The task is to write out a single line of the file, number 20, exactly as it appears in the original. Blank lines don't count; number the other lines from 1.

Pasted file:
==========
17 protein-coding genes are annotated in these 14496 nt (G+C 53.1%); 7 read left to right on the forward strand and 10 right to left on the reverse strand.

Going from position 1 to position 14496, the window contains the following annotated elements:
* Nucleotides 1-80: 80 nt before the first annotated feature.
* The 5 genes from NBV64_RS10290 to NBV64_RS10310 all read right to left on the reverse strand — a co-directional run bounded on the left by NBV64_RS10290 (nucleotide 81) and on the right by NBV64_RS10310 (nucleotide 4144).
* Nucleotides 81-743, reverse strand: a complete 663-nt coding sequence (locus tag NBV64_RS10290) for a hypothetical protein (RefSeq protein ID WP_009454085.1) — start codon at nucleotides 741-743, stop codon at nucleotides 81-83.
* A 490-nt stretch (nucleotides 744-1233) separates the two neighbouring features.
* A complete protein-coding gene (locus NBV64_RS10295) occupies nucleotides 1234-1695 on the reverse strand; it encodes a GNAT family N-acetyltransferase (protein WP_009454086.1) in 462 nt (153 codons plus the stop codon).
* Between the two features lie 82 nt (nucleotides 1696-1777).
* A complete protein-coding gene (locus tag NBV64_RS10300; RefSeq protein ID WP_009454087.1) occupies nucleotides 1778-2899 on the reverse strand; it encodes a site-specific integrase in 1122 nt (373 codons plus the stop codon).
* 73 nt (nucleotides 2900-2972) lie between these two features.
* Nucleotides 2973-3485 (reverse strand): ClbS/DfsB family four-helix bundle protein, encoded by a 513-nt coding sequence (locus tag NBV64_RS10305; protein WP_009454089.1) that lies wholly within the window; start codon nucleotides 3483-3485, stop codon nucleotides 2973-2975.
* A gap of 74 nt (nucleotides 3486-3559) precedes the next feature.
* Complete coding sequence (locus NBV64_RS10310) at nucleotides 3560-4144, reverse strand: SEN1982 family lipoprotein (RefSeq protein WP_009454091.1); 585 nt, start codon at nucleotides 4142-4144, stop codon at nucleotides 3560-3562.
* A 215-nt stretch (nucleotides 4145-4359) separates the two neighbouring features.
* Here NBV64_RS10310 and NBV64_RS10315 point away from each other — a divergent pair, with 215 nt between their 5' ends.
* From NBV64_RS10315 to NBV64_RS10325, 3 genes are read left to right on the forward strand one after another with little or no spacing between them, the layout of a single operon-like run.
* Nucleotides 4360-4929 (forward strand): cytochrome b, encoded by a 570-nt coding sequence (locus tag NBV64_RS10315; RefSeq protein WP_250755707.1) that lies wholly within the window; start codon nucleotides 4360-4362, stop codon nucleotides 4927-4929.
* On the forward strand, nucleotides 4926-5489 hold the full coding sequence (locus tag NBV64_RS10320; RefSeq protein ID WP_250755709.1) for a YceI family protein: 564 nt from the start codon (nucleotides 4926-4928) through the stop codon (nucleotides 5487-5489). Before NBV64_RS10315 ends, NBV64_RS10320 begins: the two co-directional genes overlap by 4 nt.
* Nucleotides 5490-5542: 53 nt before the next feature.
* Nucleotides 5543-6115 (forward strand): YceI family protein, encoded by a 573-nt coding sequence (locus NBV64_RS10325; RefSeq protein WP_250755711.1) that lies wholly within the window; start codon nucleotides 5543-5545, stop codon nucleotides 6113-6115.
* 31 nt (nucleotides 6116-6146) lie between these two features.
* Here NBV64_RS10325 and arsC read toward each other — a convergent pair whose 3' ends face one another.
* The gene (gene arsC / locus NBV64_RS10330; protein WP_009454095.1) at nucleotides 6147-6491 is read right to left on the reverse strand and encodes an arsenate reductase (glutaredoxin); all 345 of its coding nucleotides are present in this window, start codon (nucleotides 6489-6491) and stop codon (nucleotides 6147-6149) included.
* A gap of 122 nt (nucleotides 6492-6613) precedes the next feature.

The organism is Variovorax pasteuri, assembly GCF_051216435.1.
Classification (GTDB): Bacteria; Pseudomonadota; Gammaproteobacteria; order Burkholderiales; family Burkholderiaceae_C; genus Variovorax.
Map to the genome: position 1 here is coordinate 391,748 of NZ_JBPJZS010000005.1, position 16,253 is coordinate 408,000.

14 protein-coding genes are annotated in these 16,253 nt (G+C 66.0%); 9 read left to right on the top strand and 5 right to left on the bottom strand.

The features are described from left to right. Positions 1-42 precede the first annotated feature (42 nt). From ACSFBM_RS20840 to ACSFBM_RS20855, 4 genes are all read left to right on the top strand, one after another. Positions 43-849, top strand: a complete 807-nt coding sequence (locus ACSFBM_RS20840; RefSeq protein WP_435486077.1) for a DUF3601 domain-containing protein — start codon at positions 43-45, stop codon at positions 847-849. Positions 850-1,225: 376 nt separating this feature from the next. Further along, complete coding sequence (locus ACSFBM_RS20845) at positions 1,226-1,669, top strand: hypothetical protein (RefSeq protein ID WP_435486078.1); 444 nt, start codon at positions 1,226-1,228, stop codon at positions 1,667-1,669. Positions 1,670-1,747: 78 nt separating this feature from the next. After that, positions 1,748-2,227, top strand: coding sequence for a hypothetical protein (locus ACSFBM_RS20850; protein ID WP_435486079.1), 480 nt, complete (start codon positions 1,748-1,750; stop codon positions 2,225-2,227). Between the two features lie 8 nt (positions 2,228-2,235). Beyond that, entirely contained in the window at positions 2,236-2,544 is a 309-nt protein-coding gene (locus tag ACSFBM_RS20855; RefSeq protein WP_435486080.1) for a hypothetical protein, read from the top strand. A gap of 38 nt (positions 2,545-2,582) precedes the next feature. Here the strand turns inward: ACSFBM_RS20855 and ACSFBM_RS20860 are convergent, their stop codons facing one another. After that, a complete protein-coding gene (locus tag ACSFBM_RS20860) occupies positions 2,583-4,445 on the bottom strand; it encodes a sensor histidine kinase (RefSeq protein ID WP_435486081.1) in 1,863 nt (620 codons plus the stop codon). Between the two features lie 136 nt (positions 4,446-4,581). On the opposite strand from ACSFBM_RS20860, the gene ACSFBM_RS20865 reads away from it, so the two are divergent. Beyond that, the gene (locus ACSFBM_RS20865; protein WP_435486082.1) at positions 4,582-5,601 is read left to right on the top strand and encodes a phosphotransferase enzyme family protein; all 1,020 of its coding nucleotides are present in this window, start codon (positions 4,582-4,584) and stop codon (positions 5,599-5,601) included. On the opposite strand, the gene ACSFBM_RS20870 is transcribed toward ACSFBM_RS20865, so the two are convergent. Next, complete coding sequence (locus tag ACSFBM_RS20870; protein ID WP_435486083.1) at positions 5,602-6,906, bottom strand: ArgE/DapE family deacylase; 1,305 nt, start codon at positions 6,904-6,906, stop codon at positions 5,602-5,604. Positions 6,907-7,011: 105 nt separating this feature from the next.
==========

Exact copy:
* Nucleotides 5543-6115 (forward strand): YceI family protein, encoded by a 573-nt coding sequence (locus NBV64_RS10325; RefSeq protein WP_250755711.1) that lies wholly within the window; start codon nucleotides 5543-5545, stop codon nucleotides 6113-6115.